My lovely wife Lucy and I have slept side by side for more than 34 years, and I would certainly want her to remain as close to her as possible for as long as possible – physically, emotionally and spiritually. I wanted to add about keeping her close sexually as well, as I believe that it is an unhelpfully false assumption that declining health negates our sexuality, but Lucy said she didn’t think I should write that in a public document. Oops, I’ve just gone and done it; sorry sweetie.

Are there any cultural or religious practices you would like to observe?

My Christian faith has been an important part of my life; it’s part of the reason why I think I can make peace with dying when the time comes. I have a fairly liberal faith, with at least as many questions as I have answers. I am quietly confident there is something beyond death that I need not fear, and which may even be beautiful.

I believe in a transcendent God, but also an incarnate God powerfully present through the love and care of human beings. That’s what I have tried to express in my professional role as spiritual care worker, even when, as is most typically the case, God is not explicitly named.

I personally sense that I am rarely closer to God than when I’m sitting with a dying person: the nature of time seems to change. My spirit can feel deeply connected with someone I might have only recently met. Conversation focuses on things that really matter. Truly, we are on sacred ground.

All of that, I guess, is an expression of my hope that God would feel deeply present as I prepared for my dying. I would like the simple symbol of hope, light and comfort offered by a candle. I would like a blessing offered for me and my family at the time of my crossing into the beyond, just as I have offered for others, in words and in touch. I would like to hear the words that I have offered so many times to others, words which so often bring a tear to their eyes and a lump to my throat, words which I have borrowed with a few simple changes from Lutheran pastor Aub Podlich.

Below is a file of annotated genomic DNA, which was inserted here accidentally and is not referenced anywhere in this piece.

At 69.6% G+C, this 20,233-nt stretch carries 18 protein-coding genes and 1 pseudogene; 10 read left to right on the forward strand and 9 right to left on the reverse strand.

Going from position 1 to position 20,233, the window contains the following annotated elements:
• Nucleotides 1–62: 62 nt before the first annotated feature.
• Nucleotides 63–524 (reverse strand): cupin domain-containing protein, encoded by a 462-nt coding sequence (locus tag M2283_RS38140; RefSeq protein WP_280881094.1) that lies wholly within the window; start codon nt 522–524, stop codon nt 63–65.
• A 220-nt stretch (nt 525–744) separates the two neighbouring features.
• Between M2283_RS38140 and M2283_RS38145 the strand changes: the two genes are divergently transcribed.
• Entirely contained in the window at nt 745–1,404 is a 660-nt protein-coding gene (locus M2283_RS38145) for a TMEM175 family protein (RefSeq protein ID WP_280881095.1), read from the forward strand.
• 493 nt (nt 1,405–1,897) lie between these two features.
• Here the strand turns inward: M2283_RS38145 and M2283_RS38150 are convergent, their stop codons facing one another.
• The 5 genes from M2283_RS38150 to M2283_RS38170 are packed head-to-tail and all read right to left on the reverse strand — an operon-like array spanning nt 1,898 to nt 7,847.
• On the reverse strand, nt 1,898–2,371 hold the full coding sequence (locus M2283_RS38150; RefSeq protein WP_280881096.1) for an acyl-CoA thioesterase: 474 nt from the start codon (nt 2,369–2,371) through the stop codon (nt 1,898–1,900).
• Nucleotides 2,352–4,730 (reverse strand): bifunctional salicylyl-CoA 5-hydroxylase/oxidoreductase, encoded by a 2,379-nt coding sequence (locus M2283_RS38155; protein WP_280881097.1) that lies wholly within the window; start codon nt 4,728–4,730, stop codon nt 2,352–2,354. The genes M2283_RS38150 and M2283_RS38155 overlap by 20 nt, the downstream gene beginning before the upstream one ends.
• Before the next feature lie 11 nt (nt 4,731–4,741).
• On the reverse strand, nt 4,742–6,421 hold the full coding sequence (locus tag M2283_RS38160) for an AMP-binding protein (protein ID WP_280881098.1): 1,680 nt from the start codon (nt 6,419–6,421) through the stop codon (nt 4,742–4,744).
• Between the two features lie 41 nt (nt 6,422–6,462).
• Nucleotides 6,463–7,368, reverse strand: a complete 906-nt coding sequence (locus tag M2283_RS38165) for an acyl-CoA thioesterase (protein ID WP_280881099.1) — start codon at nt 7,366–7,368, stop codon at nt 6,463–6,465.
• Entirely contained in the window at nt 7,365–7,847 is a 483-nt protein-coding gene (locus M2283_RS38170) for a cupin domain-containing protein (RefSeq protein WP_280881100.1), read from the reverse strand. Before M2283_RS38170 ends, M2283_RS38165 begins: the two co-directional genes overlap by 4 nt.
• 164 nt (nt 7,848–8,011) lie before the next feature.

May the feet of God walk with you, and his hand hold you tight;

may the eye of God rest on you, and her ear hear your cry;

may the smile of God be for you, and his breath bring you life;

may the peace of God grow in you, and her love bring you home.

Is there anything else you can think of that you would like?

I don’t cope well with dumb politics, with people who should know better stuffing up the planet and practicing economics that perpetuates injustice and inequality. I suspect if time was starting to run short I might decide to reduce stress by giving up on the evening news. Sorry SBS/ABC: I would probably still appreciate your company at a few other times in the week.

What is on your bucket list of things you would like to do or achieve before you die?

Lucy and I have often reflected on how content and blessed we feel with our lives, so if I was told I was to die next week I think I could live with that and not feel too ripped off. That said, there is still plenty that I would like to see and do.

I’ve enjoyed tracing my family history in considerable depth, and have visited many of the places in Australia connected with my ancestral past. The next and long anticipated step is a trip to explore my roots in the UK, and I would certainly like to make that happen; roll on 2018 and long service leave! I would also like to welcome grandchildren into our family, but I feel no urge to put that pressure on our kids.

There is some writing I’ve tinkered with concerning both my family history and my fascination with trains, so it would be nice to see a couple of those projects reach fruition.

Having helped dozens of palliative care patients create a legacy document for their family through the beautiful process of dignity therapy, I would want to do the same for myself and my family. Thankfully we have a fantastic team of volunteers at Barwon Health who assist with that process, so I would be truly spoilt for choice when it came to asking for help!

Actually, I just remembered, I can’t die peacefully next week. Apart from the long service leave, my daughter and son-in-law said that they are getting me tickets to Midnight Oil for Father’s Day, so I better add that to the bucket list and at least make it to November!

How did you feel during the process of completing this form? Was there anything about the process that interested or surprised you?

I think it’s the nature of my professional role, and not just the fact that I’m naturally morbid, but I have often thought about my dying. When I conduct training for our palliative care staff and volunteers, I often start with a short exercise that invites them to think about their dying, with the assumption that we need to be prepared to wrestle with the same sorts of issues that the people we care for are wrestling with if we are to be genuinely present and of emotional help to them.

Reflecting upon these questions has been a nice thing to do. I have been misty eyed a few times, there has been an occasional lump in my throat, but I’ve also smiled a lot, even laughed once or twice, and Lucy has too.

Life and death are inextricably linked. Honestly facing the reality of dying can thus go hand in hand with appreciating the wonderful gift of life. So it’s not just that “talking about dying won’t kill you”; it might foster new insights and attitudes and so bring a genuine gift into your life!